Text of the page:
Day, Palmer share PGA playoff event midway lead
Jason Day takes his second shot on the 13th hole during the second round of the Deutsche Bank Championship on August 30, 2014 in Norton, Massachusetts - by Ross Kinnaird
Day and Palmer, who fired a par 71, stood on eight-under par 134 after 36 holes Saturday with Americans Matt Kuchar and Billy Horschel on 135 and Americans Bill Haas, Patrick Reed, Webb Simpson, Russell Henley and Keegan Bradley on 136.
Only the 70 points leaders after this week's second event of the US tour's season-ending playoffs with advance to next week's BMW Championship in Denver, which will decide the 30 qualifiers for the Tour Championship in two weeks.
Day sizzled at the start with five birdie putts on the front nine, the longest a 40-footer at the par-4 sixth. He also dropped a pair of six-foot birdies at the fourth and ninth and 15-footers at the par-5 second and seventh holes.
But Day took a bogey at 12 after a penalty drop and another at 14 after finishing a greenside bunker. He sank a seven-foot birdie putt at the par-3 16th to grab the lead alone but took a bogey at the par-5 18th, missing a six-foot par putt on the second-easiest-playing hole on the course.
"It's not playing easy," Day said. "I made it look easy on the front nine, rolled in a lot of good birdie chances.
"On the back nine I just made a few errors. I got off to a cracking start and came home a little rough. But I'm confident heading into tomorrow."
Day seeks his first PGA victory after sharing or leading after 36 holes.
"Very encouraged," Day said. "Overall I'm very happy with how I'm playing.
"I've got to keep my head down, stay aggressive and hopefully I win this one."
Palmer endured a roller-coaster round that began with a birdie followed by a double bogey at the second and a bogey at the par-3 third. He followed with back-to-back birdies at four and five but stumbled with a bogey at the par-3 eighth.
Palmer began the back nine with a bogey but answered with a 19-foot birdie putt at 12 and a closing birdie after putting his approach inches from the cup.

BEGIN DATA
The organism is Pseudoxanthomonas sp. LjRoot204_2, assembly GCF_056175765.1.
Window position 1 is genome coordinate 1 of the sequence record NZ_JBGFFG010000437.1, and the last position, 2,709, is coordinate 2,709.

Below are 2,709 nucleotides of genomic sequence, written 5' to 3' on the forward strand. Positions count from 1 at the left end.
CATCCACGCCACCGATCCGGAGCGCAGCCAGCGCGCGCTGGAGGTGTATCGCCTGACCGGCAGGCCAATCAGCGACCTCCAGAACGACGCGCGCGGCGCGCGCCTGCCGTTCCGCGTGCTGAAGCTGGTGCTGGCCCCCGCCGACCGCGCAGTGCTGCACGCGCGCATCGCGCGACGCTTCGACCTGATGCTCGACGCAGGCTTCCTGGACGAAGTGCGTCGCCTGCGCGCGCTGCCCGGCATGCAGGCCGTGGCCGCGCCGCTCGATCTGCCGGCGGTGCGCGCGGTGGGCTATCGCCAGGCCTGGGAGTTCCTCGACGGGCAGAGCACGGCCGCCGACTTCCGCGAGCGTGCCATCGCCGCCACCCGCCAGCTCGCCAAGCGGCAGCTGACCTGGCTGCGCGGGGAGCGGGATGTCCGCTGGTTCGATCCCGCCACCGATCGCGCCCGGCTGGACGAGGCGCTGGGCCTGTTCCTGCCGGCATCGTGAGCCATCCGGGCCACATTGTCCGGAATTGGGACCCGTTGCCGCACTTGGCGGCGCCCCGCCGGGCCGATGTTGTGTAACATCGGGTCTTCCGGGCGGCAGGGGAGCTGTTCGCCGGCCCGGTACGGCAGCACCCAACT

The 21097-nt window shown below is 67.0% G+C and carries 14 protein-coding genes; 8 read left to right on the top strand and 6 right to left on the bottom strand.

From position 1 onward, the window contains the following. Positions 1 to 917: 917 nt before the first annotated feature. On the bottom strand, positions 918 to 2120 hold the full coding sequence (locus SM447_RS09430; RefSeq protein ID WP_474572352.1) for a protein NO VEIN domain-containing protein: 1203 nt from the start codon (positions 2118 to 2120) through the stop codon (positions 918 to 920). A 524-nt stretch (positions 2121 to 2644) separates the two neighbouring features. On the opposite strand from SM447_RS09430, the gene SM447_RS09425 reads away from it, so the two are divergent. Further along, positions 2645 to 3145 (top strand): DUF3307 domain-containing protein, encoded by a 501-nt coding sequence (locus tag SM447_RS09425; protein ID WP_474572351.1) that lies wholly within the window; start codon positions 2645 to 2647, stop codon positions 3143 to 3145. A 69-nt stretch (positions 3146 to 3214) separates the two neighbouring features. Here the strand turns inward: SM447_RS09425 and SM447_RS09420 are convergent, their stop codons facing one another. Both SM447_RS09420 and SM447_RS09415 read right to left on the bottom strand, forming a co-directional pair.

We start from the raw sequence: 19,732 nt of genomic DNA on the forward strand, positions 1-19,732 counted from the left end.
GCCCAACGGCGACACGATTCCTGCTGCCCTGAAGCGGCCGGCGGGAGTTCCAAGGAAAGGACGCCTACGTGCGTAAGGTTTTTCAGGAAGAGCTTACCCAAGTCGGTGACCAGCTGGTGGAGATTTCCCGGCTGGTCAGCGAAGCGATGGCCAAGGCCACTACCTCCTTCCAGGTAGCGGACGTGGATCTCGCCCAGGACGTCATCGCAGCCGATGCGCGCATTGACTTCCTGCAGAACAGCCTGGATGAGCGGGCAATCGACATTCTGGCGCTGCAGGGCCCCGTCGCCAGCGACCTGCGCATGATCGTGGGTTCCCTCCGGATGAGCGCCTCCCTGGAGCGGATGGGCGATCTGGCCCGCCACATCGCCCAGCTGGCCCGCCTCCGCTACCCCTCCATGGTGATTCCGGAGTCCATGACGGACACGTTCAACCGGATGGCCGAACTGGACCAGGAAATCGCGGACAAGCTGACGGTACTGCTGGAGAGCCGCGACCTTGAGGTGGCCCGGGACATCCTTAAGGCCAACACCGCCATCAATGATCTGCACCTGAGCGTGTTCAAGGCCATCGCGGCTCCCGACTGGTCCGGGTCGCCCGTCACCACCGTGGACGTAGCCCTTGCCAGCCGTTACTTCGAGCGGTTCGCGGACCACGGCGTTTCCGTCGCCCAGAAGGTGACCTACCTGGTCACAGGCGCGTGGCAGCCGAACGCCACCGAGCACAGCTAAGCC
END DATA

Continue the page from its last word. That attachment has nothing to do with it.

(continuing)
- Kuchar has birdie binge -
Kuchar began on the back nine and fired six birdies in a row for the first time in a PGA event, making nine in all on his way to a 66.
After two birdies and two bogeys in his first six holes, Kuchar began his birdie run at 17 and moved into contention before stumbling late with bogeys at seven and nine around a birdie at eight.
"It was a good stretch," Kucher said. "A lot of those are birdie holes. That stretch is one you would hope to take advantage of."
Kuchar has been playing with a heavy heart in the wake of the unexpected death of his caddie Lance Bennett's wife, Angela, on Wednesday after suffering a seizure.
"Today was easier," he said. "Still felt like Angela was on my mind almost every hole, every shot. But yesterday I had a hard time following through a couple of times."
Bennett was not at the event, staying at home in Dallas making plans for Tuesday's funeral even as Kuchar felt something special around his game.
"I certainly feel like there's some fate working, balls going in, balls to stay where they should," Kuchar said. "I hope there's some inspiration and some fate working for me out here."
Haas figures he needs a win a runner-up effort to gain a Ryder Cup captain's pick.
"I didn't put myself in position to be a lock or anything like that," Haas said. "So I'm just going out and trying to play my best."